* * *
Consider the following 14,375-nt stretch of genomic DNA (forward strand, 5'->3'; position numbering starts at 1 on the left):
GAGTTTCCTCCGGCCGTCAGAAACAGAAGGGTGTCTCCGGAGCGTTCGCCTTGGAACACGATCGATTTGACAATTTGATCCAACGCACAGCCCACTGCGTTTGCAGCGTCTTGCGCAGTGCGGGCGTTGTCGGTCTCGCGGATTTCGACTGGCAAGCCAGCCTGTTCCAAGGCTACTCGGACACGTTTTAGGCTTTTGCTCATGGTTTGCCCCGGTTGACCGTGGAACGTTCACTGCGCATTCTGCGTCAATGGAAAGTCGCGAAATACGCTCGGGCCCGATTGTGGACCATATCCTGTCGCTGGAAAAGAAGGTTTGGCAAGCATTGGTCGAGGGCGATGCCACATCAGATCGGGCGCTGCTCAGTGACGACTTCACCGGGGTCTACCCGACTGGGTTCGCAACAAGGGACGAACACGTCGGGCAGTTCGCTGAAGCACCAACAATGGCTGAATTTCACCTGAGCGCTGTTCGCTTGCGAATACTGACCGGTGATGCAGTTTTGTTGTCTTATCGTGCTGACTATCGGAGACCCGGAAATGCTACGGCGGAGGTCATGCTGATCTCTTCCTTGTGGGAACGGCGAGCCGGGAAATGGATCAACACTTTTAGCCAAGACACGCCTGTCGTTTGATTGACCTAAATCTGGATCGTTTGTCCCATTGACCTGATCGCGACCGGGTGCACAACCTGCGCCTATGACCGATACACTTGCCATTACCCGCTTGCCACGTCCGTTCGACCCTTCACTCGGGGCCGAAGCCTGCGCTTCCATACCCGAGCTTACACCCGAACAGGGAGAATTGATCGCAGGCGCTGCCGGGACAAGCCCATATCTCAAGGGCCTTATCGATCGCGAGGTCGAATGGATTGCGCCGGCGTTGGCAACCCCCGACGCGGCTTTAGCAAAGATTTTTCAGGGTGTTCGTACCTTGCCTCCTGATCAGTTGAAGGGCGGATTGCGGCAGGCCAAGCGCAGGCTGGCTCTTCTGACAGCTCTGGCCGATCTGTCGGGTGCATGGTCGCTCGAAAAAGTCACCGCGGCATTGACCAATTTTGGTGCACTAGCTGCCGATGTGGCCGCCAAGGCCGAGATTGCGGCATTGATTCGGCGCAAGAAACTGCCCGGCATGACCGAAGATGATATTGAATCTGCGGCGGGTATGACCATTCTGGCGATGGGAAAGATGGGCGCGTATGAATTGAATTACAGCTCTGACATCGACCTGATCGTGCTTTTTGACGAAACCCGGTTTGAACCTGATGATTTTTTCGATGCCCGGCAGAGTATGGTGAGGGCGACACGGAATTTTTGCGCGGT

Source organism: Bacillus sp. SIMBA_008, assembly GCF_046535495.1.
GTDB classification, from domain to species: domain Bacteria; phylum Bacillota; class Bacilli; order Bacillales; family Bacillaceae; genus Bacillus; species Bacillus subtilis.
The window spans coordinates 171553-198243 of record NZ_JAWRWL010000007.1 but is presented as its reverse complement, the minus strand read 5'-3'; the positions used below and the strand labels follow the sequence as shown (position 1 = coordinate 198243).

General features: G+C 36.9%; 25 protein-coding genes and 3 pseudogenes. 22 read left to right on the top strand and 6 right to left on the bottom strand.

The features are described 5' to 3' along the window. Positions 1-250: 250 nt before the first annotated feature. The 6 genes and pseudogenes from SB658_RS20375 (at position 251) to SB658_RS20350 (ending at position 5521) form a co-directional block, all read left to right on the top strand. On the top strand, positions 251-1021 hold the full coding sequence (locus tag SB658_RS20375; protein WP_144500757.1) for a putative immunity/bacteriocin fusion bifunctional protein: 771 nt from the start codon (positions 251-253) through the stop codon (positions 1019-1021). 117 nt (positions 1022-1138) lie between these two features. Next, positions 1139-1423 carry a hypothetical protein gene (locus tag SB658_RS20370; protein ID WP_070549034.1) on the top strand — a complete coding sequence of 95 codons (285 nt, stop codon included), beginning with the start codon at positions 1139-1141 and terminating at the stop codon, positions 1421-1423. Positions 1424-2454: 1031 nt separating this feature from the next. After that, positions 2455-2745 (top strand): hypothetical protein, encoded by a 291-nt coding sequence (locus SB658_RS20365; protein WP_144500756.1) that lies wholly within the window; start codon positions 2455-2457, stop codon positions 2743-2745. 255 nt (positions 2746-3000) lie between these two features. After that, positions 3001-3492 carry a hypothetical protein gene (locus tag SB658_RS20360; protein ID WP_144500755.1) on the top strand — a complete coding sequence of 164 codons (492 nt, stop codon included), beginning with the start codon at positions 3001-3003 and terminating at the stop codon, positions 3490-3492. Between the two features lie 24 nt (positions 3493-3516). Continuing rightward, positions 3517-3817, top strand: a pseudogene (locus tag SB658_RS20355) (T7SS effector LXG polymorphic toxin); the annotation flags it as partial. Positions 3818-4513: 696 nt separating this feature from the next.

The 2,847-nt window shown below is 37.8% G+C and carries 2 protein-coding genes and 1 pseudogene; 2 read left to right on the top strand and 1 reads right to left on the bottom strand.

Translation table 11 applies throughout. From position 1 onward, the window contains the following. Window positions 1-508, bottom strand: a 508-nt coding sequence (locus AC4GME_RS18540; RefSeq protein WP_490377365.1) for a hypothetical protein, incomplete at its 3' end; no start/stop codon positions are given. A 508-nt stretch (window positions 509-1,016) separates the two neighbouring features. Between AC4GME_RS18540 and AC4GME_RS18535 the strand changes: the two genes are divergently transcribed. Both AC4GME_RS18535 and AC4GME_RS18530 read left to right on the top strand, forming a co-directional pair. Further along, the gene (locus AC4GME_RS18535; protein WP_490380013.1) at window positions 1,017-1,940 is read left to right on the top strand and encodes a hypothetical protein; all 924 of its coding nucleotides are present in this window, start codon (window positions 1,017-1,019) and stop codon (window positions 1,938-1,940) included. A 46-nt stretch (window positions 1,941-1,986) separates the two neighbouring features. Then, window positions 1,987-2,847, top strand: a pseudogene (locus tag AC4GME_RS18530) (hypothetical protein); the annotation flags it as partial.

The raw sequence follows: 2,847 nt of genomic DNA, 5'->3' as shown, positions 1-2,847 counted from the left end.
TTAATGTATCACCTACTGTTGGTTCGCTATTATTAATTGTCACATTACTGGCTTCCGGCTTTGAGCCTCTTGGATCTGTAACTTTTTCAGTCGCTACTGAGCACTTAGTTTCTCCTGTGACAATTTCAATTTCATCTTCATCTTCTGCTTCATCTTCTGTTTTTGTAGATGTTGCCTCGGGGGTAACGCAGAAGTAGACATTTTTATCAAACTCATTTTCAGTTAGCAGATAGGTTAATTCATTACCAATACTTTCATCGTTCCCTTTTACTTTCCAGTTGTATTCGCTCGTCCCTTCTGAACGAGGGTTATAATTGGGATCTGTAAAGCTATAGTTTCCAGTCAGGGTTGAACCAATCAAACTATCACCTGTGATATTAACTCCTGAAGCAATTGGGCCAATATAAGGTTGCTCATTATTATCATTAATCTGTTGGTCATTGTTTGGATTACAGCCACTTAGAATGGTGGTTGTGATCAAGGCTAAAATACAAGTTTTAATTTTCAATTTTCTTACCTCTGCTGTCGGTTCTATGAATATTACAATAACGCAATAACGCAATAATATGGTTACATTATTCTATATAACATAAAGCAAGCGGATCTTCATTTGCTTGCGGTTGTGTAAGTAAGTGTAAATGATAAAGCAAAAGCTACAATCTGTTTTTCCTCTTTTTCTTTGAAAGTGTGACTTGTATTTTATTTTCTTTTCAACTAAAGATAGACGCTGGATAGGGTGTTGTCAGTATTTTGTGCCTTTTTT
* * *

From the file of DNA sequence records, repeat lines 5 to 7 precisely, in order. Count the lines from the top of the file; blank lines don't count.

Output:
The window spans coordinates 171553-198243 of record NZ_JAWRWL010000007.1 but is presented as its reverse complement, the minus strand read 5'-3'; the positions used below and the strand labels follow the sequence as shown (position 1 = coordinate 198243).

General features: G+C 36.9%; 25 protein-coding genes and 3 pseudogenes. 22 read left to right on the top strand and 6 right to left on the bottom strand.

The features are described 5' to 3' along the window. Positions 1-250: 250 nt before the first annotated feature. The 6 genes and pseudogenes from SB658_RS20375 (at position 251) to SB658_RS20350 (ending at position 5521) form a co-directional block, all read left to right on the top strand. On the top strand, positions 251-1021 hold the full coding sequence (locus tag SB658_RS20375; protein WP_144500757.1) for a putative immunity/bacteriocin fusion bifunctional protein: 771 nt from the start codon (positions 251-253) through the stop codon (positions 1019-1021). 117 nt (positions 1022-1138) lie between these two features. Next, positions 1139-1423 carry a hypothetical protein gene (locus tag SB658_RS20370; protein ID WP_070549034.1) on the top strand — a complete coding sequence of 95 codons (285 nt, stop codon included), beginning with the start codon at positions 1139-1141 and terminating at the stop codon, positions 1421-1423. Positions 1424-2454: 1031 nt separating this feature from the next. After that, positions 2455-2745 (top strand): hypothetical protein, encoded by a 291-nt coding sequence (locus SB658_RS20365; protein WP_144500756.1) that lies wholly within the window; start codon positions 2455-2457, stop codon positions 2743-2745. 255 nt (positions 2746-3000) lie between these two features. After that, positions 3001-3492 carry a hypothetical protein gene (locus tag SB658_RS20360; protein ID WP_144500755.1) on the top strand — a complete coding sequence of 164 codons (492 nt, stop codon included), beginning with the start codon at positions 3001-3003 and terminating at the stop codon, positions 3490-3492. Between the two features lie 24 nt (positions 3493-3516). Continuing rightward, positions 3517-3817, top strand: a pseudogene (locus tag SB658_RS20355) (T7SS effector LXG polymorphic toxin); the annotation flags it as partial. Positions 3818-4513: 696 nt separating this feature from the next.